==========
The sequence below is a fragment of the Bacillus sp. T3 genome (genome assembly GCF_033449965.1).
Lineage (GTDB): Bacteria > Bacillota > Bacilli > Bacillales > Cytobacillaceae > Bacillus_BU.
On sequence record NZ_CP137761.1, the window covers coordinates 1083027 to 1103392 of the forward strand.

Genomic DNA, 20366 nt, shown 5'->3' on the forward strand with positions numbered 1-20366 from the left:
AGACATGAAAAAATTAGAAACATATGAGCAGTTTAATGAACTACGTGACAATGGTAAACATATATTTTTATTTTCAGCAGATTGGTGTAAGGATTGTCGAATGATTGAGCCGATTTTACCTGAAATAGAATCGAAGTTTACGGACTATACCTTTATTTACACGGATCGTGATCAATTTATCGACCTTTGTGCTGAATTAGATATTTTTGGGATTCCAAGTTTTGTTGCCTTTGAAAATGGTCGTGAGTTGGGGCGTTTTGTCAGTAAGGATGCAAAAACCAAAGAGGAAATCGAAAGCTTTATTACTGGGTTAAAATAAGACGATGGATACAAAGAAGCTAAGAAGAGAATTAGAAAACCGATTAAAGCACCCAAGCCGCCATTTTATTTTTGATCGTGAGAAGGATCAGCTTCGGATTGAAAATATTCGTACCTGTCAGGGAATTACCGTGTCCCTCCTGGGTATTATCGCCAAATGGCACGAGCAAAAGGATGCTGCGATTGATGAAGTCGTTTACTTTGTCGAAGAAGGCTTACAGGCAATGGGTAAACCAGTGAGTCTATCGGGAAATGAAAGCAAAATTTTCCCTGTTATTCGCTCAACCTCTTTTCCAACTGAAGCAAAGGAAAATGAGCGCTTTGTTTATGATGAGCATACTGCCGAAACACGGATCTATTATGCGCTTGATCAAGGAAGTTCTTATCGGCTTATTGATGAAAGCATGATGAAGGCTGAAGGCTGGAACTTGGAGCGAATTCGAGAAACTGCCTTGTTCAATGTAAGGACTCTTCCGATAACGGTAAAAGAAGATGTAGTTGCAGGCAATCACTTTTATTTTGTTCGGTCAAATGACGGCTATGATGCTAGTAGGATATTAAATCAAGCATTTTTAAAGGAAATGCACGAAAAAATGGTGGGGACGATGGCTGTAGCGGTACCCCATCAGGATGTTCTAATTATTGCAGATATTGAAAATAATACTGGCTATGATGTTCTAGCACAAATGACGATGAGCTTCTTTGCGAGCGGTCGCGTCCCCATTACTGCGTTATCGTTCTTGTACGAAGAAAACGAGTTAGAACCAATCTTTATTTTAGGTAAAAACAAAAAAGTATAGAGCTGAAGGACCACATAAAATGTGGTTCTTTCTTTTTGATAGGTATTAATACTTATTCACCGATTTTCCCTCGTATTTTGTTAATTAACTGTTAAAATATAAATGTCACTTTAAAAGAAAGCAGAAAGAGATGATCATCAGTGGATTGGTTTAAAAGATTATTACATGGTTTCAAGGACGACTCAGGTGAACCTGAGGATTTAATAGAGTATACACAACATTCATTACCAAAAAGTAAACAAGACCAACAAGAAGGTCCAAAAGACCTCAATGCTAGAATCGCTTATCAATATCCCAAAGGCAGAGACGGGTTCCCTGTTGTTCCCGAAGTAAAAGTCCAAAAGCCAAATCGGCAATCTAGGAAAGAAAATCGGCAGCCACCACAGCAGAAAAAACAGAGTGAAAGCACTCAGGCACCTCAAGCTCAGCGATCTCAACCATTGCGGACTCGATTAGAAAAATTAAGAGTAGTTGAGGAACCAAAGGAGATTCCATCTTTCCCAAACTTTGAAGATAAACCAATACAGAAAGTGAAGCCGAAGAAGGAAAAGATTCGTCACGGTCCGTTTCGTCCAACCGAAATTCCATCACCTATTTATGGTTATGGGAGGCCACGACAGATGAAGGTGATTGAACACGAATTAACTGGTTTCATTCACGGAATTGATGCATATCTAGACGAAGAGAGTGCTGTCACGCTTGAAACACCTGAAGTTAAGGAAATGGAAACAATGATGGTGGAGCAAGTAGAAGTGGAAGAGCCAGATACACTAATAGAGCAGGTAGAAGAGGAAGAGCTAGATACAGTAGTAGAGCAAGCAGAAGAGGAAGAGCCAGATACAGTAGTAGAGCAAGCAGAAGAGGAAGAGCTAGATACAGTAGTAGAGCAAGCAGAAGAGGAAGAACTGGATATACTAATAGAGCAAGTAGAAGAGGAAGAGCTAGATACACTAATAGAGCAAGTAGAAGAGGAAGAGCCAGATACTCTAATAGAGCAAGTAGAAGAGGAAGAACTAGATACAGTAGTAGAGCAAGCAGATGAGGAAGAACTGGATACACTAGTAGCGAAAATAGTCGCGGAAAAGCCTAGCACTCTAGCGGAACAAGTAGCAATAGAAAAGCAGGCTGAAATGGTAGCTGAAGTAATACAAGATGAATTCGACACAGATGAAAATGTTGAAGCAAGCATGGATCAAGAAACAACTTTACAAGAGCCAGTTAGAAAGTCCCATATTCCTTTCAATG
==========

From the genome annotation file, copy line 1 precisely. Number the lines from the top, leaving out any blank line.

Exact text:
The sequence below is a fragment of the Bacillus sp. T3 genome (genome assembly GCF_033449965.1).